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Indigenous community finds 169 unmarked graves in Canada

Children shoes and stuffed animals sit on the steps as a tribute to the missing children of the former Mohawk Institute Residential School, in Brantford, Canada, in November 2021. (Photo by AFP)

Another indigenous community in Canada has found evidence of more unmarked graves at the site of a former residential school, amid a growing tally of such horrific discoveries that first shocked the nation last year.

The Kapawe'no First Nation in northern Alberta Province said on Tuesday it identified 169 "potential" unmarked graves at site of the school, known as the Grouard Mission, about 370 kilometres northwest of Edmonton.

The school had been opened by the Catholic Church in 1894 and ran until 1961.

The findings came as a result of a six-day survey, conducted using ground-penetrating radar and drones, it said.

In a report posted on its website, the community said its findings are "the beginning of a long journey to find answers to what happened to the children who never came home from the residential school at St. Bernard's Mission."

"There remains a lack of justice and accountability for what happened," it said. "There is more work to be done to find those answers."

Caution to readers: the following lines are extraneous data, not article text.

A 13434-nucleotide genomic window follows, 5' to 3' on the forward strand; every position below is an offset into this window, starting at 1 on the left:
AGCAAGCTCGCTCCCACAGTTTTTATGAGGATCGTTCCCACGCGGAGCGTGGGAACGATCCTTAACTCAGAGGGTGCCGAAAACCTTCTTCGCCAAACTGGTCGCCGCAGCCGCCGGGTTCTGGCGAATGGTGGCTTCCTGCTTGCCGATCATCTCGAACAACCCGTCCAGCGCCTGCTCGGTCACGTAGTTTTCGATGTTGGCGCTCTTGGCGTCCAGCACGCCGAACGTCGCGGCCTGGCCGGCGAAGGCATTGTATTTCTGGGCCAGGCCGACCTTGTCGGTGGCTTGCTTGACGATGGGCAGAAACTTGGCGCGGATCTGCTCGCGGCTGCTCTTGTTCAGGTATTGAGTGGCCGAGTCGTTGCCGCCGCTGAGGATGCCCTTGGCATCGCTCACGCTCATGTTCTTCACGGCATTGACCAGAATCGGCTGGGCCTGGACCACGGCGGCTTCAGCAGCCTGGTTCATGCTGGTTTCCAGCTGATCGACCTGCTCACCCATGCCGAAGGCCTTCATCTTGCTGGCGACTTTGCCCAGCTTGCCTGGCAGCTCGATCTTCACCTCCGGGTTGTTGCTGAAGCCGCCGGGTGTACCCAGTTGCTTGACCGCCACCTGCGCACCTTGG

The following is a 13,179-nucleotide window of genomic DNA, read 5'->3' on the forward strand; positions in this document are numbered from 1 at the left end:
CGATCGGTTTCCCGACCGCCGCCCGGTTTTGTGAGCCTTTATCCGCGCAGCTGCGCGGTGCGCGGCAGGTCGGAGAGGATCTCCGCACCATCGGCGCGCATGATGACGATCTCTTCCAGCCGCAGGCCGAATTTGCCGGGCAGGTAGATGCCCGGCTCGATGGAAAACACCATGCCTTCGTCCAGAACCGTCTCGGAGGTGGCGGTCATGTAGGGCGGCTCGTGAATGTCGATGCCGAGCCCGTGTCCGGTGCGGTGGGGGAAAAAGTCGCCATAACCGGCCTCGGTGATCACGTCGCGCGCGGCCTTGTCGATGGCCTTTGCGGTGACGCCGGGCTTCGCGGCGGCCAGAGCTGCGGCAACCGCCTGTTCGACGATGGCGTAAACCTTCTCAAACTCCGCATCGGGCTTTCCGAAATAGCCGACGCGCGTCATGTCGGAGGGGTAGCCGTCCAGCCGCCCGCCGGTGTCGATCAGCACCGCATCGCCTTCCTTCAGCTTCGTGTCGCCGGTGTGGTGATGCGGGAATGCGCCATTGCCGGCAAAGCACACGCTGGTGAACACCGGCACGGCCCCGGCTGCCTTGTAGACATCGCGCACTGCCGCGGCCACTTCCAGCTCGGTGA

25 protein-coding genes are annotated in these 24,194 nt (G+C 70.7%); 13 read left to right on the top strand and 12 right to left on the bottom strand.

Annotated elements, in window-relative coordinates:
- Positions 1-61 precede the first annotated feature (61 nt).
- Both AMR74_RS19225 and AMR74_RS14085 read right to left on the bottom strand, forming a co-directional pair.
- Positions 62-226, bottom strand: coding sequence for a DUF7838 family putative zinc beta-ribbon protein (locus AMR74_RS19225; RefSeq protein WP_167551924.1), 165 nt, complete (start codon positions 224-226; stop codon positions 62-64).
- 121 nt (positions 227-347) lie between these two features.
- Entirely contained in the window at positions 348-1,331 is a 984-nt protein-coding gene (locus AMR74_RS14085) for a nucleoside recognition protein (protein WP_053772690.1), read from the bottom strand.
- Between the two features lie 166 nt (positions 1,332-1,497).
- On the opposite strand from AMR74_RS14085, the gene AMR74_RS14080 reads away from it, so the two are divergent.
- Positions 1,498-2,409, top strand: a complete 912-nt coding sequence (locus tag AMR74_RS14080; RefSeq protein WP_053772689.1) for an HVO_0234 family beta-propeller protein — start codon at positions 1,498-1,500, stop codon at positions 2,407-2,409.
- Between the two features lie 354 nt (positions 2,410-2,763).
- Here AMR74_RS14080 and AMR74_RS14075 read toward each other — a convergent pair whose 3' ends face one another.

The latest discovery brings the total number of unmarked graves found so far to more than 1,500.

More investigations are also underway across the country into former residential schools, with more than 4,000 children believed to be missing.

The first such discovery occurred in May 2021 after an indigenous community unmarked a mass grave containing the remains of 215 children at the Kamloops Indian Residential School in British Columbia.

The incident prompted calls for justice and accountability for the victims and survivors of the residential school system, which forcibly separated indigenous children from their families between the late 1800s and 1990s.

Canada forced more than 150,000 Indigenous children to attend these government-funded compulsory boarding schools as part of a policy meant to assimilate indigenous children and destroy indigenous cultures and languages.

The children, who were stripped of their languages and culture, were also subjected to abuse, rape, and malnutrition. Thousands are believed to have died while attending those schools.

More than 130 residential schools were operated in Canada between 1874 and 1996.

A truth and reconciliation commission concluded in 2015 that abuses in the residential school system amounted to "cultural genocide."

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